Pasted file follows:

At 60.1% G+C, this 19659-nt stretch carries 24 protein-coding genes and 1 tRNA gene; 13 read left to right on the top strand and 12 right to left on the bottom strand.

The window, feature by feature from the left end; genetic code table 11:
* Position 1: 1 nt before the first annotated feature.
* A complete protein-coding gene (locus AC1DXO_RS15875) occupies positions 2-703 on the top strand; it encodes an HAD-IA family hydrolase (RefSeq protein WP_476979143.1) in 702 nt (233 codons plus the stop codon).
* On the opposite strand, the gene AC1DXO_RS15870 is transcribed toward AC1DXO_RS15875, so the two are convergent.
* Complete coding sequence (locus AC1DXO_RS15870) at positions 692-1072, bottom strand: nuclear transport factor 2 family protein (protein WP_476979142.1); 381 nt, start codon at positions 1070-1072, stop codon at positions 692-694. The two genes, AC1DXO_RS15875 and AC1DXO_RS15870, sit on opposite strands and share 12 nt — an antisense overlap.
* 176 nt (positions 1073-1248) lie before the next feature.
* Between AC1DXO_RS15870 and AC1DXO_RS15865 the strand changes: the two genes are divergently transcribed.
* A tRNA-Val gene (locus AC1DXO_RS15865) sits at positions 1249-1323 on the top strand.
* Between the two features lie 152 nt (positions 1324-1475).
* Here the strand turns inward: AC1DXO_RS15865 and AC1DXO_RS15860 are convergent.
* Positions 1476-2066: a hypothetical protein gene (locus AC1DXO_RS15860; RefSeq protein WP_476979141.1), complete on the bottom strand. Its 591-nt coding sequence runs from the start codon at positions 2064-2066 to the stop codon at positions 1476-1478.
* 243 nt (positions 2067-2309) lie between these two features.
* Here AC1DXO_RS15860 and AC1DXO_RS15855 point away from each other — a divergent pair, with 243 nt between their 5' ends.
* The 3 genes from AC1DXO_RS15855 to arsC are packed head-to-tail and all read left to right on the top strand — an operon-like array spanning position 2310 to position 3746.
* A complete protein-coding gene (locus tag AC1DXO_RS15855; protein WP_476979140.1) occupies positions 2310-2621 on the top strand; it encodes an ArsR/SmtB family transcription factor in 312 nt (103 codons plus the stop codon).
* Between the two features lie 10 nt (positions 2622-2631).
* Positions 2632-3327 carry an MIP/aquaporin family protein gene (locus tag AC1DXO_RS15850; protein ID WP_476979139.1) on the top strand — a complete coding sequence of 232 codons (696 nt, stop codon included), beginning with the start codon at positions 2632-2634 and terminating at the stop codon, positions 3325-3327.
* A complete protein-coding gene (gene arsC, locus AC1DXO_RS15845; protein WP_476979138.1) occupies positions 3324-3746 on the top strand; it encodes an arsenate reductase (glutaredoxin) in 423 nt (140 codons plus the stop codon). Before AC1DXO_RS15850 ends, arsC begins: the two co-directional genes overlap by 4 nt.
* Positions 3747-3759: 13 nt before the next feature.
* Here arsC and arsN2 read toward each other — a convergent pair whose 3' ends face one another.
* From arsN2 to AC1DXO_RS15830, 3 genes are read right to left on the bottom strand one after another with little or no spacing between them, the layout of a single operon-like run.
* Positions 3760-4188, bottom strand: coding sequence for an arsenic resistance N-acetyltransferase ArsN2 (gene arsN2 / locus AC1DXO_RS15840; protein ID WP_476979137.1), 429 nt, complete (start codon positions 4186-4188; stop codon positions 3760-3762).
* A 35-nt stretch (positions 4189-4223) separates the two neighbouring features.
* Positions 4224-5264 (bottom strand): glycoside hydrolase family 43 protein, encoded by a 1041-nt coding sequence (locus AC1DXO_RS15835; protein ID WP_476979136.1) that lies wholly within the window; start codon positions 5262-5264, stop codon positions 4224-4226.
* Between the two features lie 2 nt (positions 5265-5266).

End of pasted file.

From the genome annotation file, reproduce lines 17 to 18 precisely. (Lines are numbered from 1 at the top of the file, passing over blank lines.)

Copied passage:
* Between the two features lie 10 nt (positions 2622-2631).
* Positions 2632-3327 carry an MIP/aquaporin family protein gene (locus tag AC1DXO_RS15850; protein ID WP_476979139.1) on the top strand — a complete coding sequence of 232 codons (696 nt, stop codon included), beginning with the start codon at positions 2632-2634 and terminating at the stop codon, positions 3325-3327.